Considering that this a civilian event, upon arriving on the Sunday morning it was a pleasant surprise to see the sheer number of military aircraft on static display, more than are often found at US military shows themselves. With no less than five F-35s of all variants on static display, plus a pair of F-16s including the desert schemed MiG-killer from Luke AFB, there were plenty of aircraft to view close up from the USAF, Navy and Marine Corps during the morning before the flying display commenced. Oddly, out of the seven F-35s that were present that weekend including the flying pair from Hill AFB, six of these were parked on the flightline directly in front of the VIP/Premium ticket holder area. Those ticket holders would be treated to an F-35 obstructed view of the flying display all afternoon as a result. Adding to the wonderful static line-up were the warbirds of Planes of Fame, parked along the crowd line whilst they awaited their turn to take to the air.

As is tradition at a US airshow, the flying commenced with a parachutist (in this case from the Red Bull Air Force) carrying the stars and stripes whilst the national anthem was played. Planes of Fame enjoyed no less than three display slots throughout the day, flying themed tail chase and formation sequences centred around the young US Air Force, the US Navy and then finally Korean War jet fighters. The assembled fleet of rare warbirds included a pair of P-38 Lightnings, an immaculate SBD Dauntless dive bomber and their beautiful F-86F Sabre/MiG-15 pair. The presence of the pair of Lightings was only fitting to help celebrate the 100th birthday of James “Senior” Kunkle, who flew the P-38 during the Second World War. Also joining the Planes of Fame warbirds and treating the crowd to some trademark extremely low and fast passes was Jason Somes in his glorious glossy red MiG-17 complete with afterburner.

The stand out non-warbird civilian performer at the event had to be Eric Tucker with his travelling show, Tucker’s Air Patrol. Performing no-less than three times throughout the afternoon using his bright yellow J3 Cub, Eric kept the crowd captivated each time. Each display is different, from a glider display performed without his engine switched on, to traditional aerobatics involving landing on top of a van and finally his trademark comedy sequence where he pretends the aircraft has been stolen by a drunk. It’s a level of variety from one performer that we are lacking on the UK and European circuits.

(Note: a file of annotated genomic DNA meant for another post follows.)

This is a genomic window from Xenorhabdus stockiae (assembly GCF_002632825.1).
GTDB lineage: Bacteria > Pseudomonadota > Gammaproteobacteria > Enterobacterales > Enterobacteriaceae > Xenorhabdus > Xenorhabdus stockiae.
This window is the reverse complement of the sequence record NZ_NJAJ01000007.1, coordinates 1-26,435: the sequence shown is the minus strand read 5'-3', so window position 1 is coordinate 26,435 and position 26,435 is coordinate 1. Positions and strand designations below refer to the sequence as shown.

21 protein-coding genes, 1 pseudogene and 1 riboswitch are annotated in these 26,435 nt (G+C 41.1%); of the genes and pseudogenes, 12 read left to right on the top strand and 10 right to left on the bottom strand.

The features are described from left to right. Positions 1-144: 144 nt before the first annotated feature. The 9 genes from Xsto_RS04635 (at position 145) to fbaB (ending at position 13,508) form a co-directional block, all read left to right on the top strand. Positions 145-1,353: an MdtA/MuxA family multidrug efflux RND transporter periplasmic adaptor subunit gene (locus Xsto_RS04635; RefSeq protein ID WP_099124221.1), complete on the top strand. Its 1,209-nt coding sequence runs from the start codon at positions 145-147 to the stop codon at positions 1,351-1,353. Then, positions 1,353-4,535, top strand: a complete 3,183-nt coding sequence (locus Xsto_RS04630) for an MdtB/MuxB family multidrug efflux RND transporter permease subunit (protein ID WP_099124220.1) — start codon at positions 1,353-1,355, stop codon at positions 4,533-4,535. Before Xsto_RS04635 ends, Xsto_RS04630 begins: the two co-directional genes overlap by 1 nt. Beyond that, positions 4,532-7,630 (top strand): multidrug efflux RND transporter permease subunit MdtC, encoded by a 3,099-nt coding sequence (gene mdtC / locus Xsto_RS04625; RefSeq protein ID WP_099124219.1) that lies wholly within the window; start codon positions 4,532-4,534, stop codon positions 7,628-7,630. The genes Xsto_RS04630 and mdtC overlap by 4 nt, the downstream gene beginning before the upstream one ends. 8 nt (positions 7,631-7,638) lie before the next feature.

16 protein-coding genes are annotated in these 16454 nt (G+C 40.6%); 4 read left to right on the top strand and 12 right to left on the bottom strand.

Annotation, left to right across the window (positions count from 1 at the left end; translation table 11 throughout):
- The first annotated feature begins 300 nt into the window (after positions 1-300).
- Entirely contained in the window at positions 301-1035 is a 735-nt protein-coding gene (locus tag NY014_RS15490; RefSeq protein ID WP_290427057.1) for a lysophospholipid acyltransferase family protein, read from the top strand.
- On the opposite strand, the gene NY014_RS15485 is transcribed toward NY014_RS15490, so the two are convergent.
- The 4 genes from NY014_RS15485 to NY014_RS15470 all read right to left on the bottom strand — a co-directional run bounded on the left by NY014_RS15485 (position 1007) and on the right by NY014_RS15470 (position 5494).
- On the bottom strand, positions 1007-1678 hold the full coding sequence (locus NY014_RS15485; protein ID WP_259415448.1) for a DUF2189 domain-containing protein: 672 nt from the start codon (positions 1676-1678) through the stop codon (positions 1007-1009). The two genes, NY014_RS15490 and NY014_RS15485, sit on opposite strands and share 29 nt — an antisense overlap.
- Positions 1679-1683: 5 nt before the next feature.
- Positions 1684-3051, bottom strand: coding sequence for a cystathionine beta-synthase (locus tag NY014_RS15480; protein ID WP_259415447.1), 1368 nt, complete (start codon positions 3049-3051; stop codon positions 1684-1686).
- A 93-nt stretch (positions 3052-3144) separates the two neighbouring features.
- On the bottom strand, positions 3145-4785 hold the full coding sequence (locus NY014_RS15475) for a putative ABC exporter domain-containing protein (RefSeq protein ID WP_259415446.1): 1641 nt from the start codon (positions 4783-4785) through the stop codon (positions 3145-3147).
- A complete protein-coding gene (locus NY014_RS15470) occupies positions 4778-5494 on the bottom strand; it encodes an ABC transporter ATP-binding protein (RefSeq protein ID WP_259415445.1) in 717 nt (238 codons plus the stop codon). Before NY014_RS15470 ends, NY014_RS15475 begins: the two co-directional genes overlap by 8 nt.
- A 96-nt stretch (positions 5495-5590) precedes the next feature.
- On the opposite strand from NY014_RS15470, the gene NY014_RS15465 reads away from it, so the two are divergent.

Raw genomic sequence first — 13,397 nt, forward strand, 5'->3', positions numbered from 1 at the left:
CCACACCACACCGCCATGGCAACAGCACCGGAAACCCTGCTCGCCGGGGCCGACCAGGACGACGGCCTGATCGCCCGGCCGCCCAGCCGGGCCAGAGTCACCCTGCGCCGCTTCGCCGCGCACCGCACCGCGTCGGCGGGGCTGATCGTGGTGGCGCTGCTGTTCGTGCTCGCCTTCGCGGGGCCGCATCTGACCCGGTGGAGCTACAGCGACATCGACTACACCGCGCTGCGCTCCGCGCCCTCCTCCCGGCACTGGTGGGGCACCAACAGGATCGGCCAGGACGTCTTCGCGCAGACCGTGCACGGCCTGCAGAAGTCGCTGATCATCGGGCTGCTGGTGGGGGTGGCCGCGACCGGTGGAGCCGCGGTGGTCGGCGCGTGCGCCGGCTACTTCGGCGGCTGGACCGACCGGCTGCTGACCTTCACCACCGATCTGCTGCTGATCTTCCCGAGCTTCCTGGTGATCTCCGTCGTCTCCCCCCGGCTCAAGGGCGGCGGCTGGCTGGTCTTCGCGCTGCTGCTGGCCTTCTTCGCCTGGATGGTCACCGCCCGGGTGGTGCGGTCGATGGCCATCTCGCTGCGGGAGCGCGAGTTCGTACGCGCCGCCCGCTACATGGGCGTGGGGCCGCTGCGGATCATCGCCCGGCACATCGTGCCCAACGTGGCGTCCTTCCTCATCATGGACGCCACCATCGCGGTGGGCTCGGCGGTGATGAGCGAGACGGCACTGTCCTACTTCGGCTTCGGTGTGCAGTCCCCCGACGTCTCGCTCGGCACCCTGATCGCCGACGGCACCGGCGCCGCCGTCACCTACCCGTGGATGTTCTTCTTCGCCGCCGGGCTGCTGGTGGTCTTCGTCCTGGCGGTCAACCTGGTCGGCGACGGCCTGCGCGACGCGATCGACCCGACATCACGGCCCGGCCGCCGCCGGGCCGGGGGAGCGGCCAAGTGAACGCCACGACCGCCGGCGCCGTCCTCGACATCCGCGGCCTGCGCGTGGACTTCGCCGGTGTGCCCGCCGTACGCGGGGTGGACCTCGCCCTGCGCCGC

Despite this plethora of warbirds being present, the stars of this year’s show were easily the US Navy and USAF solo displays, both of which made full use of the coastal air to produce some unbelievable vapour and transonic cones that are rarely seen anywhere else - cones which were emphasised even more by the back lit conditions. Not only were the crowd treated to this pair of solo displays, but both teams also took advantage of the gathered warbirds to perform their Heritage Flights (known as the Legacy Flight in the US Navy), with the Bearcat joining the Super Hornet, plus both a P-38 Lighting and P-51 Mustang joining the F-35A. The F-35 solo display in particular provided a good idea of what this much criticised aircraft is truly capable of in a dogfight. In addition, with both aircraft operating from the crowd line, visitors were treated to a great up-close interaction with both the pilots and ground crew.

All in all, the Central Coast AirFest was a superb airshow which had clearly been organised by a team with a passion for aviation. I can’t think of many other shows where the balance between warbird, civil and military displays is so harmonious. As the influence of Planes of Fame grows on this successful event, I can only hope that the show does not lose its atmosphere and that this winning formula is retained.

UK Airshow Review would like to thank Heather Kunkle and the rest of the team at the Central Coast AirFest for their assistance.